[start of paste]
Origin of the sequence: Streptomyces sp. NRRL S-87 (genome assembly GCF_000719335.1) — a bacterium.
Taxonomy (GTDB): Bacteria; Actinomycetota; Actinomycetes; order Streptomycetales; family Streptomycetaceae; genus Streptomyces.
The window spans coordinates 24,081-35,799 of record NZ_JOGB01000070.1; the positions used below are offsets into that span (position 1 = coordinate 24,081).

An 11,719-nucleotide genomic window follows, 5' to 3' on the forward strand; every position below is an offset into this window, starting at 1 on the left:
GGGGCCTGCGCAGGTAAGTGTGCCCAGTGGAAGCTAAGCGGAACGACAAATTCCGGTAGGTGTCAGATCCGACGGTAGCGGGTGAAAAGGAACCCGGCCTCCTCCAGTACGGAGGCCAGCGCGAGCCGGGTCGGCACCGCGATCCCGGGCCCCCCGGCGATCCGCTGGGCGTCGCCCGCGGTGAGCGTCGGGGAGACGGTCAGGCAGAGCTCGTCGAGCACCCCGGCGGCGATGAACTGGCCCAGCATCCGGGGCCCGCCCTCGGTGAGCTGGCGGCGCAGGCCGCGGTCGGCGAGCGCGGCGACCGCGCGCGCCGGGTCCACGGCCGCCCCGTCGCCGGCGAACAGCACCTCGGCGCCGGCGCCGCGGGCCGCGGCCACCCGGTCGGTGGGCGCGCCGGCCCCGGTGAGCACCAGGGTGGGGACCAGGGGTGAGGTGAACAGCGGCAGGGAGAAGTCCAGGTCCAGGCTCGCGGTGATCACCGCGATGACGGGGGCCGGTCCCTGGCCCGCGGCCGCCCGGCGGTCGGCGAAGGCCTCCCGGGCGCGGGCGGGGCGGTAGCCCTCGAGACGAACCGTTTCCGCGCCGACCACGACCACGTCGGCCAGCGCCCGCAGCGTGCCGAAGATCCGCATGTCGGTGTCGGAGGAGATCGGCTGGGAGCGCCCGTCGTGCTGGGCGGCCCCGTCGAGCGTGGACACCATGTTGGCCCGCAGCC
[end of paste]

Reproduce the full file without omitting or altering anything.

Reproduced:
Origin of the sequence: Streptomyces sp. NRRL S-87 (genome assembly GCF_000719335.1) — a bacterium.
Taxonomy (GTDB): Bacteria; Actinomycetota; Actinomycetes; order Streptomycetales; family Streptomycetaceae; genus Streptomyces.
The window spans coordinates 24,081-35,799 of record NZ_JOGB01000070.1; the positions used below are offsets into that span (position 1 = coordinate 24,081).

An 11,719-nucleotide genomic window follows, 5' to 3' on the forward strand; every position below is an offset into this window, starting at 1 on the left:
GGGGCCTGCGCAGGTAAGTGTGCCCAGTGGAAGCTAAGCGGAACGACAAATTCCGGTAGGTGTCAGATCCGACGGTAGCGGGTGAAAAGGAACCCGGCCTCCTCCAGTACGGAGGCCAGCGCGAGCCGGGTCGGCACCGCGATCCCGGGCCCCCCGGCGATCCGCTGGGCGTCGCCCGCGGTGAGCGTCGGGGAGACGGTCAGGCAGAGCTCGTCGAGCACCCCGGCGGCGATGAACTGGCCCAGCATCCGGGGCCCGCCCTCGGTGAGCTGGCGGCGCAGGCCGCGGTCGGCGAGCGCGGCGACCGCGCGCGCCGGGTCCACGGCCGCCCCGTCGCCGGCGAACAGCACCTCGGCGCCGGCGCCGCGGGCCGCGGCCACCCGGTCGGTGGGCGCGCCGGCCCCGGTGAGCACCAGGGTGGGGACCAGGGGTGAGGTGAACAGCGGCAGGGAGAAGTCCAGGTCCAGGCTCGCGGTGATCACCGCGATGACGGGGGCCGGTCCCTGGCCCGCGGCCGCCCGGCGGTCGGCGAAGGCCTCCCGGGCGCGGGCGGGGCGGTAGCCCTCGAGACGAACCGTTTCCGCGCCGACCACGACCACGTCGGCCAGCGCCCGCAGCGTGCCGAAGATCCGCATGTCGGTGTCGGAGGAGATCGGCTGGGAGCGCCCGTCGTGCTGGGCGGCCCCGTCGAGCGTGGACACCATGTTGGCCCGCAGCC